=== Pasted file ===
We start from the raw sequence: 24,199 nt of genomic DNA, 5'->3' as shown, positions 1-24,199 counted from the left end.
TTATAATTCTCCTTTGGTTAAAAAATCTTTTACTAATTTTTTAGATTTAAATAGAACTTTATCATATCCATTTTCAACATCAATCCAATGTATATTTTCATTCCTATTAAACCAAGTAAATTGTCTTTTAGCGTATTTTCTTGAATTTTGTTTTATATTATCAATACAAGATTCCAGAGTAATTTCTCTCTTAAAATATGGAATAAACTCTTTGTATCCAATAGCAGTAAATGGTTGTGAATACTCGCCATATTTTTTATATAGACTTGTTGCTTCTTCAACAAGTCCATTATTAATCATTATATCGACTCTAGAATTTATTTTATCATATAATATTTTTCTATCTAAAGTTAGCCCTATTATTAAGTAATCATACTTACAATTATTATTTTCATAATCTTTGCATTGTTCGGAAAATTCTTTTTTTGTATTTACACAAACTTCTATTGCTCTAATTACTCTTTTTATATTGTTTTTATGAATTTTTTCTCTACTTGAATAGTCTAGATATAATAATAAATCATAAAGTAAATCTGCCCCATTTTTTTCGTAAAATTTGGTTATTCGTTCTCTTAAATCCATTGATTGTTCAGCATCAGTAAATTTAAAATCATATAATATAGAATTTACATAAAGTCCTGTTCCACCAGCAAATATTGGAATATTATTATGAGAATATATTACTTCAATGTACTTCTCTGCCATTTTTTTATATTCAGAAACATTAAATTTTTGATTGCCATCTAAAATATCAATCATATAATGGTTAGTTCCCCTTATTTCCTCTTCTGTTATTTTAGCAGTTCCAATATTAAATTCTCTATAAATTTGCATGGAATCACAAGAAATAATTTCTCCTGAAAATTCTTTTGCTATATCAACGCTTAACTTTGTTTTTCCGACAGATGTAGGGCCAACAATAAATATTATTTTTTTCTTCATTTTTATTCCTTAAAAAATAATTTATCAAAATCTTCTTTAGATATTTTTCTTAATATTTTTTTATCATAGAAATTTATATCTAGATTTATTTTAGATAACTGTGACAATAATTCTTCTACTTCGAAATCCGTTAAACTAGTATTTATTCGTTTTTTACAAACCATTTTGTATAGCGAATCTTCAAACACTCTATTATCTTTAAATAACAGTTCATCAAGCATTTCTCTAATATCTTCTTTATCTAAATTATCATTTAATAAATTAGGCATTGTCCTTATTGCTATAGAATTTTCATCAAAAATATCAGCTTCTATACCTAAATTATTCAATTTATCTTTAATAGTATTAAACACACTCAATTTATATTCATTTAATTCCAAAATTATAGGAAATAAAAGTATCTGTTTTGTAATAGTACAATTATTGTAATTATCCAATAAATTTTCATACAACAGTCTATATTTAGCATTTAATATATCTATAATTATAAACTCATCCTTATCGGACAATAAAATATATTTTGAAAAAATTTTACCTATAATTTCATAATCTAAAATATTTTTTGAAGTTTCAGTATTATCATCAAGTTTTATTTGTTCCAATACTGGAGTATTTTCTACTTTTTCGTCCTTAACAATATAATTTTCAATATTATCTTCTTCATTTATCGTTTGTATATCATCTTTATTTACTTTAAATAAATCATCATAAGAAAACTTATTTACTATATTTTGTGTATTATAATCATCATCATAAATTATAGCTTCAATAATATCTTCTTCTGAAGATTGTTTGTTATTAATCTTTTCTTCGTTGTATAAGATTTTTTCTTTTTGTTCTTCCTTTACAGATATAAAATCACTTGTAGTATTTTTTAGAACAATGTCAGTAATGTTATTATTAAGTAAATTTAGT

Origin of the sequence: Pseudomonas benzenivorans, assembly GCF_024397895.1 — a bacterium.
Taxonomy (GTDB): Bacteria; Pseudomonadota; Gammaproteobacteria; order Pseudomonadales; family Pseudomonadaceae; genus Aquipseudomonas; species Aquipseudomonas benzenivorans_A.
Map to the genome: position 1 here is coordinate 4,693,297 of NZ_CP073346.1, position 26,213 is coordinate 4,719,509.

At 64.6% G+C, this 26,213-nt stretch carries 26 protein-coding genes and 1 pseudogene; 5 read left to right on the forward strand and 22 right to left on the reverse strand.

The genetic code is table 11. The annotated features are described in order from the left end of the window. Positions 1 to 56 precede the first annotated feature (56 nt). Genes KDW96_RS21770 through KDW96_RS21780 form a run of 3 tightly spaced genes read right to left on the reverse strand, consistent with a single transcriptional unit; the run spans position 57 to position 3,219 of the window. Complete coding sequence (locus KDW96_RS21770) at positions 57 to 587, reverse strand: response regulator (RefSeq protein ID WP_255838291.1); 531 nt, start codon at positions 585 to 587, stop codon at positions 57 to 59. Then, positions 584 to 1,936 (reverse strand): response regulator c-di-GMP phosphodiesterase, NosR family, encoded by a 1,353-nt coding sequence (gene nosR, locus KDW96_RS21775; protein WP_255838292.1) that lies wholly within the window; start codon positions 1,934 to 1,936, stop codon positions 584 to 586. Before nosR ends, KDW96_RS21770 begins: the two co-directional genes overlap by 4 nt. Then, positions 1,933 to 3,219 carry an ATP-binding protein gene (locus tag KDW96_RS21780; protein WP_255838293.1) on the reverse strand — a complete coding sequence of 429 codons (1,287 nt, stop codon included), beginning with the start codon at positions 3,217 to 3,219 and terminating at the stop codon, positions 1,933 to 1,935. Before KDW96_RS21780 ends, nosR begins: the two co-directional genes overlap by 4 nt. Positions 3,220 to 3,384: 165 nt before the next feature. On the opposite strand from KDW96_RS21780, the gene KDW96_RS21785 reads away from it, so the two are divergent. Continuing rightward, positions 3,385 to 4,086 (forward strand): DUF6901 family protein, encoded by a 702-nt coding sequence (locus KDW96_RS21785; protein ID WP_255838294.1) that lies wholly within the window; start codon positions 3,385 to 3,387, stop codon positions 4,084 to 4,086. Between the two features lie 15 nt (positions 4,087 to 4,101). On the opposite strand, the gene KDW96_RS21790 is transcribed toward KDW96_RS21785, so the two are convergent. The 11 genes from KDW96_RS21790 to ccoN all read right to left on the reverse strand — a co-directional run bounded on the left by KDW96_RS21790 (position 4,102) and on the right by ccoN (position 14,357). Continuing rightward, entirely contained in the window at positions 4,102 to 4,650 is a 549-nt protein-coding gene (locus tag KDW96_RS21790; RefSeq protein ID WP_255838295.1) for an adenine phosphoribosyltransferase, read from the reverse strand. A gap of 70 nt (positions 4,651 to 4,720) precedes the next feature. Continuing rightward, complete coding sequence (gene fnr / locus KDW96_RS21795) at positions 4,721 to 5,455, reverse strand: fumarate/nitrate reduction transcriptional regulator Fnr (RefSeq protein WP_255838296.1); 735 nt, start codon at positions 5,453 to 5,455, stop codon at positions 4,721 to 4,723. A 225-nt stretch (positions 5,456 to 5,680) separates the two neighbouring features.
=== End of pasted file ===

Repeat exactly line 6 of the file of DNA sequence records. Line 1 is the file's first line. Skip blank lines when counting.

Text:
At 64.6% G+C, this 26,213-nt stretch carries 26 protein-coding genes and 1 pseudogene; 5 read left to right on the forward strand and 22 right to left on the reverse strand.